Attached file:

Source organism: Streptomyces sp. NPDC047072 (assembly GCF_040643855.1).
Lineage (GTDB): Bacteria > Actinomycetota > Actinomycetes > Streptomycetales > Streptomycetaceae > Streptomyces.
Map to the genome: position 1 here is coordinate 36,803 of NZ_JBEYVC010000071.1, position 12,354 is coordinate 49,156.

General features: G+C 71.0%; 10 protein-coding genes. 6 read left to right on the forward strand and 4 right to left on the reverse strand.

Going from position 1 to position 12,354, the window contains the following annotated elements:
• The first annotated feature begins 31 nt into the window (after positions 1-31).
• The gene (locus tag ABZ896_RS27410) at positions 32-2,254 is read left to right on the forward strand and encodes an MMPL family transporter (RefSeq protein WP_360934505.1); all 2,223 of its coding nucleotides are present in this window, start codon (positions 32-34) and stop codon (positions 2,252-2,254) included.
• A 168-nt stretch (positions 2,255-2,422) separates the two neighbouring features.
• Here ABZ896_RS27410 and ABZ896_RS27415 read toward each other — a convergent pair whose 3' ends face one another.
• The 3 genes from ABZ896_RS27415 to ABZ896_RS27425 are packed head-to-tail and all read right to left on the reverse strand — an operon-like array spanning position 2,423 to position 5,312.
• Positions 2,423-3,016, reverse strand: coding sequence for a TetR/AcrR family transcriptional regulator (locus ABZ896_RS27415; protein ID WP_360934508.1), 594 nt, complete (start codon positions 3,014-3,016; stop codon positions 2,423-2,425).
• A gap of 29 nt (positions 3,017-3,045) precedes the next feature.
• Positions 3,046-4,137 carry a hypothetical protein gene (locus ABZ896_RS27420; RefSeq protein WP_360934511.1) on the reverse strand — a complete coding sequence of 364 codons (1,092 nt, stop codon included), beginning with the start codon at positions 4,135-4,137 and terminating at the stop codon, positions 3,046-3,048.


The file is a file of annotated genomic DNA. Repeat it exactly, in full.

Source organism: Streptomyces sp. NPDC047072 (assembly GCF_040643855.1).
Lineage (GTDB): Bacteria > Actinomycetota > Actinomycetes > Streptomycetales > Streptomycetaceae > Streptomyces.
Map to the genome: position 1 here is coordinate 36,803 of NZ_JBEYVC010000071.1, position 12,354 is coordinate 49,156.

General features: G+C 71.0%; 10 protein-coding genes. 6 read left to right on the forward strand and 4 right to left on the reverse strand.

Going from position 1 to position 12,354, the window contains the following annotated elements:
• The first annotated feature begins 31 nt into the window (after positions 1-31).
• The gene (locus tag ABZ896_RS27410) at positions 32-2,254 is read left to right on the forward strand and encodes an MMPL family transporter (RefSeq protein WP_360934505.1); all 2,223 of its coding nucleotides are present in this window, start codon (positions 32-34) and stop codon (positions 2,252-2,254) included.
• A 168-nt stretch (positions 2,255-2,422) separates the two neighbouring features.
• Here ABZ896_RS27410 and ABZ896_RS27415 read toward each other — a convergent pair whose 3' ends face one another.
• The 3 genes from ABZ896_RS27415 to ABZ896_RS27425 are packed head-to-tail and all read right to left on the reverse strand — an operon-like array spanning position 2,423 to position 5,312.
• Positions 2,423-3,016, reverse strand: coding sequence for a TetR/AcrR family transcriptional regulator (locus ABZ896_RS27415; protein ID WP_360934508.1), 594 nt, complete (start codon positions 3,014-3,016; stop codon positions 2,423-2,425).
• A gap of 29 nt (positions 3,017-3,045) precedes the next feature.
• Positions 3,046-4,137 carry a hypothetical protein gene (locus ABZ896_RS27420; RefSeq protein WP_360934511.1) on the reverse strand — a complete coding sequence of 364 codons (1,092 nt, stop codon included), beginning with the start codon at positions 4,135-4,137 and terminating at the stop codon, positions 3,046-3,048.